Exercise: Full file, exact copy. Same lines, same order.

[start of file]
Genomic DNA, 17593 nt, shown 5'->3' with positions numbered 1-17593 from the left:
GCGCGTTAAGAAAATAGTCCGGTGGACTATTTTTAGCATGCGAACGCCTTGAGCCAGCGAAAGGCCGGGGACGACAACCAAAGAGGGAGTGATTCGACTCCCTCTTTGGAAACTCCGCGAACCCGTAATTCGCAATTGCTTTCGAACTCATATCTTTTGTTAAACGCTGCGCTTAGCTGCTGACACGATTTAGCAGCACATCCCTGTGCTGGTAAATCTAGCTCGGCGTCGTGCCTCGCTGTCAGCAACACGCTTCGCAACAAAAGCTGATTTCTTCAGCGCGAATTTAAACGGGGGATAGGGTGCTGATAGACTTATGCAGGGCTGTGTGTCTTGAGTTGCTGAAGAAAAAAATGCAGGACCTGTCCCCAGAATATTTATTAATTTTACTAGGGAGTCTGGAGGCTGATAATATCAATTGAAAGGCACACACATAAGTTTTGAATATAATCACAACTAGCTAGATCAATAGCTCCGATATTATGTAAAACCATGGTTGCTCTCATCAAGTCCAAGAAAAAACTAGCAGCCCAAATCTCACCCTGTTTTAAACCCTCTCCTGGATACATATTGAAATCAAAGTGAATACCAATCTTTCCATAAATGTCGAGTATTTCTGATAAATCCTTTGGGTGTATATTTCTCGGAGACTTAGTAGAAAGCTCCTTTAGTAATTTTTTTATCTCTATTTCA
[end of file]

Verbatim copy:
Genomic DNA, 17593 nt, shown 5'->3' with positions numbered 1-17593 from the left:
GCGCGTTAAGAAAATAGTCCGGTGGACTATTTTTAGCATGCGAACGCCTTGAGCCAGCGAAAGGCCGGGGACGACAACCAAAGAGGGAGTGATTCGACTCCCTCTTTGGAAACTCCGCGAACCCGTAATTCGCAATTGCTTTCGAACTCATATCTTTTGTTAAACGCTGCGCTTAGCTGCTGACACGATTTAGCAGCACATCCCTGTGCTGGTAAATCTAGCTCGGCGTCGTGCCTCGCTGTCAGCAACACGCTTCGCAACAAAAGCTGATTTCTTCAGCGCGAATTTAAACGGGGGATAGGGTGCTGATAGACTTATGCAGGGCTGTGTGTCTTGAGTTGCTGAAGAAAAAAATGCAGGACCTGTCCCCAGAATATTTATTAATTTTACTAGGGAGTCTGGAGGCTGATAATATCAATTGAAAGGCACACACATAAGTTTTGAATATAATCACAACTAGCTAGATCAATAGCTCCGATATTATGTAAAACCATGGTTGCTCTCATCAAGTCCAAGAAAAAACTAGCAGCCCAAATCTCACCCTGTTTTAAACCCTCTCCTGGATACATATTGAAATCAAAGTGAATACCAATCTTTCCATAAATGTCGAGTATTTCTGATAAATCCTTTGGGTGTATATTTCTCGGAGACTTAGTAGAAAGCTCCTTTAGTAATTTTTTTATCTCTATTTCA